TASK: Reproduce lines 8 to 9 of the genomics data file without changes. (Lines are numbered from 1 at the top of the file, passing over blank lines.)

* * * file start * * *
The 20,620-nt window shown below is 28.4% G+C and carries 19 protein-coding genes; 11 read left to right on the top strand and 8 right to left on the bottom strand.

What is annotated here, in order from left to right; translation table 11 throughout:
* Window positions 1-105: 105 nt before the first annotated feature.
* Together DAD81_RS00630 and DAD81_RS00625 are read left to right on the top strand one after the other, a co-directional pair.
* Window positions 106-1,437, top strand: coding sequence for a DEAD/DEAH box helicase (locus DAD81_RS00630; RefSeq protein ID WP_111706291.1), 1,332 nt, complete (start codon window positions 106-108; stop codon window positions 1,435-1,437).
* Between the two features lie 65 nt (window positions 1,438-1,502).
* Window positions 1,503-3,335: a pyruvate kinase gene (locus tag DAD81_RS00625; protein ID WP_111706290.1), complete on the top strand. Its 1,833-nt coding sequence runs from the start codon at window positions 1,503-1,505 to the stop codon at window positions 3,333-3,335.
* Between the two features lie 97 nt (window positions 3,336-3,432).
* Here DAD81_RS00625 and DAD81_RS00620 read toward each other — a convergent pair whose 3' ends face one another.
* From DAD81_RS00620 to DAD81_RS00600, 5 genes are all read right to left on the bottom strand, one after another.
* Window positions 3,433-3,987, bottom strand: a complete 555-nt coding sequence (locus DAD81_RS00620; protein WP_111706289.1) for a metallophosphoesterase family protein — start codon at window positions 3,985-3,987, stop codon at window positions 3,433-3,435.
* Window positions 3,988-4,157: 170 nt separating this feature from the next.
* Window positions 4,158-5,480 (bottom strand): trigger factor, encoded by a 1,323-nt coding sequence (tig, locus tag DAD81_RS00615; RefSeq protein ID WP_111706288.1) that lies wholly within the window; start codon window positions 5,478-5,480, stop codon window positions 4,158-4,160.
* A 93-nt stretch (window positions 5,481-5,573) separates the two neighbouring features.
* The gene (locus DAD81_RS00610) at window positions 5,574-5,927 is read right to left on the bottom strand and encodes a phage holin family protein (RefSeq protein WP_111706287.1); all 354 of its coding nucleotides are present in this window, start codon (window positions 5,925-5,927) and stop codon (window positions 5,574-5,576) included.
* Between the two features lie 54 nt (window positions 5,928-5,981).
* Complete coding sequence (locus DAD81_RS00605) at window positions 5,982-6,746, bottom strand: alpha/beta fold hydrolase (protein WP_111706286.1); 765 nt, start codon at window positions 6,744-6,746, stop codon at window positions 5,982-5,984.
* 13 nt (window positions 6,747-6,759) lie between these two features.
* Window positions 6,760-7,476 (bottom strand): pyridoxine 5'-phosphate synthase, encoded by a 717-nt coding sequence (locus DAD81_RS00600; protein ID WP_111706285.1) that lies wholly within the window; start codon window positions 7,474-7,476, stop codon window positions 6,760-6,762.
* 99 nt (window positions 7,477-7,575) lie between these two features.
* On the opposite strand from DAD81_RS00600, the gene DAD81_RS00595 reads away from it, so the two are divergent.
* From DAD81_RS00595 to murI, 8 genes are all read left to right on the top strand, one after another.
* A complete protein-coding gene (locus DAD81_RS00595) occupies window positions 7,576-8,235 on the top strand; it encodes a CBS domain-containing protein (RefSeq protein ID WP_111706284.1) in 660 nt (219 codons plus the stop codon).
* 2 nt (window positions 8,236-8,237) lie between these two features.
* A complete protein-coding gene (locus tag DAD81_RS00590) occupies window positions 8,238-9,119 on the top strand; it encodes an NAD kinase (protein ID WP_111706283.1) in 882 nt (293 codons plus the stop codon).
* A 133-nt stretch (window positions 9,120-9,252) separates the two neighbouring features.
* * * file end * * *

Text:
* Between the two features lie 97 nt (window positions 3,336-3,432).
* Here DAD81_RS00625 and DAD81_RS00620 read toward each other — a convergent pair whose 3' ends face one another.